Ukraine’s unexpectedly stout resistance to Russian president Vladimir Putin’s war of aggression has contradicted many expert predictions and popular assumptions about Russian military performance and prowess. Faced with a protracted war of attrition instead of a rapid coup de main against the Ukrainian government, Putin has resorted to a controversial call-up of military reserves in order to replace lost manpower and blunt the momentum of Ukrainian counteroffensives supported by NATO weapons and intelligence.
Unfortunately, Putin has not stopped there. He has also issued repeated threats of nuclear first use against Ukrainian forces, especially those fighting in four eastern and southern regions, and, presumably, any conducting strikes into Russian state territory. Putin’s references to the possibility of nuclear use have been seconded by other officials in the Russian government, including former President Dmitri Medvedev, and widely broadcasted on Russian state media.
Some NATO military analysts might dismiss Putin’s references to nuclear first use as a bluff to compensate for Russia’s embarrassing military incompetence in conventional warfare. Prior to the war against Ukraine, Russia was widely regarded as the world’s second leading military power—not only on account of its large nuclear arsenal. Under Putin, Russia has rebuilt a good deal of the military capability lost during the lean years following the demise of the Soviet Union and the economic chaos of the 1990s. Russia’s military doctrine and organization for fighting modern conventional wars have also been revamped, especially since the reforms beginning in 2007. Russia has made great efforts to improve the quality of enlisted personnel and lower-ranking officers, as well as providing rhetorical commitments for recruiting and retaining more contract soldiers to rely less on draftees.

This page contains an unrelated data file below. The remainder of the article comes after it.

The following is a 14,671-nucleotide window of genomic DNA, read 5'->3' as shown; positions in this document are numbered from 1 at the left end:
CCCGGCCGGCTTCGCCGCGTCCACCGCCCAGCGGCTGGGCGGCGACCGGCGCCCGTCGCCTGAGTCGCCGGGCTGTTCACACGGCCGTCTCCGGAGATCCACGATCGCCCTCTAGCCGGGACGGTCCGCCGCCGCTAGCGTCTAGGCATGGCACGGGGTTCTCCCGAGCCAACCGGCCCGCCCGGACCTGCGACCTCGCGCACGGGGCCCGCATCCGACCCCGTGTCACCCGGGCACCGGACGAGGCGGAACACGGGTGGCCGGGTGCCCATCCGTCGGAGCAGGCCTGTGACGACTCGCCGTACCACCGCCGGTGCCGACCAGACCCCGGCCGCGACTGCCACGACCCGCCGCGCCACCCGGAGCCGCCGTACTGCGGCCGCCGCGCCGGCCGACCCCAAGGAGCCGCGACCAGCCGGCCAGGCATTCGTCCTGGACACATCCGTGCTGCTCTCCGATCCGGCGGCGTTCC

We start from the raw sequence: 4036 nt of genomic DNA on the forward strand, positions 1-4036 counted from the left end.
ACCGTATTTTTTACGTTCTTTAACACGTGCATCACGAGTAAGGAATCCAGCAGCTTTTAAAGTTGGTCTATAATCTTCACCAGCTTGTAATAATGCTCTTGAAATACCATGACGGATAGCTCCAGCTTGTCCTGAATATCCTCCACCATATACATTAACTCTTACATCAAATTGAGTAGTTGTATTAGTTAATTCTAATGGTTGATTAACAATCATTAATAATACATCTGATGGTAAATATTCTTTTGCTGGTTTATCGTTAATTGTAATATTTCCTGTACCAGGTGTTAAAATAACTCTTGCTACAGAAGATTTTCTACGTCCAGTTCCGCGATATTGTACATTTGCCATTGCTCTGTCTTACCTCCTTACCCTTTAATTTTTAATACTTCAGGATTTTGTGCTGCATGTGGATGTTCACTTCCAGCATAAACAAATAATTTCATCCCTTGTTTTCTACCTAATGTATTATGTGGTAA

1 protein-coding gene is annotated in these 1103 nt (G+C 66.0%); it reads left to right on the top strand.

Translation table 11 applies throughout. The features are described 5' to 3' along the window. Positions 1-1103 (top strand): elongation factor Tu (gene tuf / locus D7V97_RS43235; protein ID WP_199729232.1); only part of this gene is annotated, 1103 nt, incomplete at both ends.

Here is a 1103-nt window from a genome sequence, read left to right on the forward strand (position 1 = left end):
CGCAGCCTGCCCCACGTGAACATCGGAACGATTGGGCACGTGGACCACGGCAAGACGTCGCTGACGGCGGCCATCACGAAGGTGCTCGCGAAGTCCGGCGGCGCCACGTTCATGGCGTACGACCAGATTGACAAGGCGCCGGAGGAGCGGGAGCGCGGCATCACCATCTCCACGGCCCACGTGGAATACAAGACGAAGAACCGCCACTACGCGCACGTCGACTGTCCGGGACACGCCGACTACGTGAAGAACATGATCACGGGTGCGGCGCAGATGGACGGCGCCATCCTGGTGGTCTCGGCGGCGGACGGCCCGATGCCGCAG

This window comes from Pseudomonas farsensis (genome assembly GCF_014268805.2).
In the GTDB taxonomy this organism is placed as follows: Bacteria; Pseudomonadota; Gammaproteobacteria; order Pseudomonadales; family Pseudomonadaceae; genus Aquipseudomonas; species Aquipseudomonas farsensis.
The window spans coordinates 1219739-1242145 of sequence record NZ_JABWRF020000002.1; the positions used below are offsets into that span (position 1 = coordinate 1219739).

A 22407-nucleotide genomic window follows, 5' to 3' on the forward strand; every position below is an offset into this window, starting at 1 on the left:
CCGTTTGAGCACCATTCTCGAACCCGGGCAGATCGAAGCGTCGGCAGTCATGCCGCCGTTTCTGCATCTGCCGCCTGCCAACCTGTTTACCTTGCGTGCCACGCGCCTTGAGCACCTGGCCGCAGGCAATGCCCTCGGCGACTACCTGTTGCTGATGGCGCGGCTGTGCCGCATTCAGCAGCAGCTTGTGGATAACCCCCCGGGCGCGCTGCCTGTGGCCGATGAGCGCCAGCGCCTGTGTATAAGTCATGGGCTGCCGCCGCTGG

The war in Ukraine, however, has shown that many deficiencies remain in Russian military training, planning, command and control, logistics, and combat operations and tactics. Most notably, Russia has maintained the Soviet-style system of top-down command even for the most trivial decisions, discouraging initiative on the part of junior officers and senior enlisted personnel who might have more timely information about the conduct of battle. In contrast, Ukraine has developed a new generation of military leaders who are culturally adaptive and able to take the initiative and maximize their advantages in a fast-moving information environment. As a result, Ukraine has utilized a more fluid military structure that combines regular units with partisans and other volunteer forces to close the OODA loop (observe, orient, decide, act) faster than its Russian opponents can. NATO intelligence support, transfers of advanced weapons, training, and financial aid have also paid dividends for Ukrainian forces.
Moscow’s difficulties in the field are accompanied by distractions on the home front. Putin’s compulsory reserve mobilization has degenerated into a free for all. Police and military recruiters are snatching young men off the street, including from places of work and residences, and sending them to short training courses followed by a trip to the front. Other young men of military age are fleeing the country in substantial numbers and in Russian-occupied Ukrainian territory, several thousand Ukrainians may have been deported to Russia, including children sent to Russian families misrepresented as orphans, in violation of international law. In a case of military-on-military dissidence, two men training at a military firing range in Russia killed eleven other trainees and wounded fifteen more in an incident that the Russian defense ministry described as a terrorist act.